I’ve sort of gone off Siena lately. I blame the people who call their babies after the city… or the over-the-top and endlessly gushy romantic comedies that have been filmed there.
You might be surprised to know that most Tuscans rarely feel the need to visit Siena. It gets the snide “There’s nothing there to see” remark that is usually reserved for poor Pisa.
Now I think implying Siena is a city of one piazza is a little harsh. Siena, after all, embodies the indescribably romantic aura that has come to define all of Tuscany. Most Tuscans should keep their mouth shut and thank Siena for the endless tourists who visit their towns after becoming besotted with the red terracotta roofs and venerable cobblestone streets of this city.
Siena enchants us with its history and art, as well as the mystique that seems to exude from every one of its elegant boutiques and ancient houses.
But it’s not on the top of my weekend drive list anymore. Why you ask? Because it has become… too commercial.
Ah the catch cry of all homesick foreigners-turned-locals who have spent so much time basking in the beauty of Italy that they’ve become blind to it.
But that’s not what’s happening here. I suggest you to visit Siena if you’re ever in Tuscany. I just think it’s incredibly difficult to really experience the real Siena anymore- if the real Siena even exists anymore that is.
Take Piazza del Campo – the piazza that has defined Siena for decades of tourists. There is nothing more inspirational, more humbling than sitting on the shell-shaped steps that dip towards the Palazzi Signorili. All that traventine! All those gorgeous buildings marked with the enchanting stories of bitter princes and vengeful noblemen! It’s enough to leave you struggling for words. Unfortunately, most tourists stop there. Equating a trip to the piazza, an artificial gelato and a tacky souvenir key chain on their fanny pack with Siena.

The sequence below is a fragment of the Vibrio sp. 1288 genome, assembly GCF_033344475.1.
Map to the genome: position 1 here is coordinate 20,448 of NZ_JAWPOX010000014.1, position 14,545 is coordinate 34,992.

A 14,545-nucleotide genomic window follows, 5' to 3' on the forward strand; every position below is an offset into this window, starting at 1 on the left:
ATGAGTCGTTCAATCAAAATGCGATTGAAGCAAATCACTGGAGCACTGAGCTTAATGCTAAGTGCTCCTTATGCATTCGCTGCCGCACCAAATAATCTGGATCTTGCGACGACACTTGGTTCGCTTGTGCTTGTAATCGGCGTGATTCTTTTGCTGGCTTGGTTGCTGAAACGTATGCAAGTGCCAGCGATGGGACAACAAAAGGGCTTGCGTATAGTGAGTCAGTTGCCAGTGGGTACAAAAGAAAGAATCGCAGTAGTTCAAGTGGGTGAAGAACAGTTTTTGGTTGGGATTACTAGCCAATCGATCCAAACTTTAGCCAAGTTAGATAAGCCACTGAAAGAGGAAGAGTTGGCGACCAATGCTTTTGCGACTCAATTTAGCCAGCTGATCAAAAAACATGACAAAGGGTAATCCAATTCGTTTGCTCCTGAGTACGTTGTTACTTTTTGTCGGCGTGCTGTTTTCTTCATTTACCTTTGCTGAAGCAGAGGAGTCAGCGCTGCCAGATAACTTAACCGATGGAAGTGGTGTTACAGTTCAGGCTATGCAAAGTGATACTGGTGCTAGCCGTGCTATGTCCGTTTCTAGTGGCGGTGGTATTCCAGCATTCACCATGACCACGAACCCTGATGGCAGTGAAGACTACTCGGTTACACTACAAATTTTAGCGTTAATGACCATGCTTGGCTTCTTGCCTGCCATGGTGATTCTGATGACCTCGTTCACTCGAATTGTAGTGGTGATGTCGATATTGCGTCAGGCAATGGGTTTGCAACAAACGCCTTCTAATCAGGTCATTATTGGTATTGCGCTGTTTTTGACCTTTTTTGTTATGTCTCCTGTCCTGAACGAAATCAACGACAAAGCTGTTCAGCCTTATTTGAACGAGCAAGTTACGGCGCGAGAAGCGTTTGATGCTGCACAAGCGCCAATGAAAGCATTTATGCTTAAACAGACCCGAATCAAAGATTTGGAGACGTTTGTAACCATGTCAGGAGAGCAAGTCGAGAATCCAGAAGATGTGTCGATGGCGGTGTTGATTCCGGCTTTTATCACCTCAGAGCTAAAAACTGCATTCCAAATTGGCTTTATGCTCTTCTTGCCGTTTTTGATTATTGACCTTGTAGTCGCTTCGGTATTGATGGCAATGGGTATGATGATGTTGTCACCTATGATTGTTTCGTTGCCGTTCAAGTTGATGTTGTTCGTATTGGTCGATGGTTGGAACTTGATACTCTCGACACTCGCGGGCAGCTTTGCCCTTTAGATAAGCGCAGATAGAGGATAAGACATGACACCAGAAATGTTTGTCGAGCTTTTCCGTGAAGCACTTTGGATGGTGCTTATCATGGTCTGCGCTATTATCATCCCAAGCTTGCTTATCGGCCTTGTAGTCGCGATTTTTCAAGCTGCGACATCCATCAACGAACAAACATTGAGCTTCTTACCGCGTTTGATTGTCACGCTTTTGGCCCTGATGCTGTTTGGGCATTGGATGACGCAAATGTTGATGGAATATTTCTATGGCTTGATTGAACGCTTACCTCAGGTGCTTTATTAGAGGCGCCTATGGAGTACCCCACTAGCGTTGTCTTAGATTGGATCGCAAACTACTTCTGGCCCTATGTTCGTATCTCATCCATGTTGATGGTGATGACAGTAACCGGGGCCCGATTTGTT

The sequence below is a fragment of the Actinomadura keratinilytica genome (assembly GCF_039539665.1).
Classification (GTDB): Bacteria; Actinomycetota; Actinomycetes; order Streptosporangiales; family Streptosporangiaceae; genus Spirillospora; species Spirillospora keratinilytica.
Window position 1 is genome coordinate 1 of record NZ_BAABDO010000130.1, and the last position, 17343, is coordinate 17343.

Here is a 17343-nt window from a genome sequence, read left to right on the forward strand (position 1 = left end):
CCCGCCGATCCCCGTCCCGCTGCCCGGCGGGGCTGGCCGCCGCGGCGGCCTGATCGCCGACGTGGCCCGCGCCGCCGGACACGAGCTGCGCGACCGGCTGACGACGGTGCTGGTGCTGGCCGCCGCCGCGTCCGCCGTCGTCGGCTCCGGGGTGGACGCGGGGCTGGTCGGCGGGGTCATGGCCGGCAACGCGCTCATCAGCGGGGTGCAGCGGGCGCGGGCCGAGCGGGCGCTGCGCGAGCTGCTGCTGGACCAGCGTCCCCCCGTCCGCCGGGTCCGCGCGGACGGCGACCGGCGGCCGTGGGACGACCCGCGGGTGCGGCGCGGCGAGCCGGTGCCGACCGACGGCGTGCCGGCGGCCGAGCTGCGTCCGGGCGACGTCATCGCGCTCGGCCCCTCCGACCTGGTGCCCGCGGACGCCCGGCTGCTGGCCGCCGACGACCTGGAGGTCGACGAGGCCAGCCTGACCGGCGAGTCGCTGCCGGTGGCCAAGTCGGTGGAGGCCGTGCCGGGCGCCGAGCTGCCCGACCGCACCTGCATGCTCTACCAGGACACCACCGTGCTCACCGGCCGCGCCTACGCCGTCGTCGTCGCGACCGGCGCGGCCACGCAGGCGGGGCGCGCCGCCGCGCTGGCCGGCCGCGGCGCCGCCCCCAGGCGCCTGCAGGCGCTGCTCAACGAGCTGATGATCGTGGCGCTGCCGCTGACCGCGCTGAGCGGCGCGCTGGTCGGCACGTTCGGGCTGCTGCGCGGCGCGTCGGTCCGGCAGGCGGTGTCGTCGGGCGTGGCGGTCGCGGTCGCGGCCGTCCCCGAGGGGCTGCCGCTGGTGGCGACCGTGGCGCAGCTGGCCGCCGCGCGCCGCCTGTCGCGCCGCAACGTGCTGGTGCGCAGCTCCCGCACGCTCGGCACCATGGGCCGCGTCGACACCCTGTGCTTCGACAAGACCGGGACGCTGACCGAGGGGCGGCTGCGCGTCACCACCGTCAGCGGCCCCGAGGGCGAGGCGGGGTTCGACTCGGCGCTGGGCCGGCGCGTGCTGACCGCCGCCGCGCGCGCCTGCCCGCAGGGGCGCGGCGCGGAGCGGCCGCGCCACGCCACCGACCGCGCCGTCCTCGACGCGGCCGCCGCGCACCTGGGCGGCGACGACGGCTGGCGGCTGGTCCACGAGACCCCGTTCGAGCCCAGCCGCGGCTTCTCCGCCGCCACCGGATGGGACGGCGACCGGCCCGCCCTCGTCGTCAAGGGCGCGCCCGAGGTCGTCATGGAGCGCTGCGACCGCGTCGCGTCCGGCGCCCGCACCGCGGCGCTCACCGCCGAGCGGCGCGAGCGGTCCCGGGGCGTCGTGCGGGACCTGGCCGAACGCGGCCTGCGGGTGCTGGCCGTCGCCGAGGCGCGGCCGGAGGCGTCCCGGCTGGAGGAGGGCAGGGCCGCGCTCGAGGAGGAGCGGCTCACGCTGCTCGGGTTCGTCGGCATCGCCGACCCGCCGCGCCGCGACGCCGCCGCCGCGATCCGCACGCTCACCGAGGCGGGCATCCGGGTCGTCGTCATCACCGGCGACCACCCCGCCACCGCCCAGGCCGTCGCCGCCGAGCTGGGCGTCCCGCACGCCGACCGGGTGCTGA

Siena has so much more than Piazza del Campo and anyone who doesn’t get lost in the mazes of streets behind the piazza hasn’t seen a thing. The vibrancy of Siena is dimmed in the main piazza. Where tourist traps trump reality every time.
Wandering around the back streets filled with the smell of delights cooking in home kitchens, stumbling across gorgeous church after church has always been the true Siena for me.
Behind its tourist façade, Siena is less artsy and more intellectual. Its residents are mostly students attending the famed university or scholars who know more about the city than you thought was physically possible.
Siena has some of Tuscany’s most darling bookshops, most endearing restaurants and most striking craft stores.
They love their history and almost burst with pride every time their palio is on. Just in case you didn’t know, Siena’s famed palio is held twice a year (July 2 and Aug 16) and is a horserace between the historic districts of the ancient city. Except that any horserace you have ever seen before pales in comparison to this festival of sights, sounds, colour and, of course, emotion!
So all I’m saying is: Don’t let the absolute splendour of Palazzo del Campo blind you to the hidden treasures that are jealously guarded away in the streets that surround it.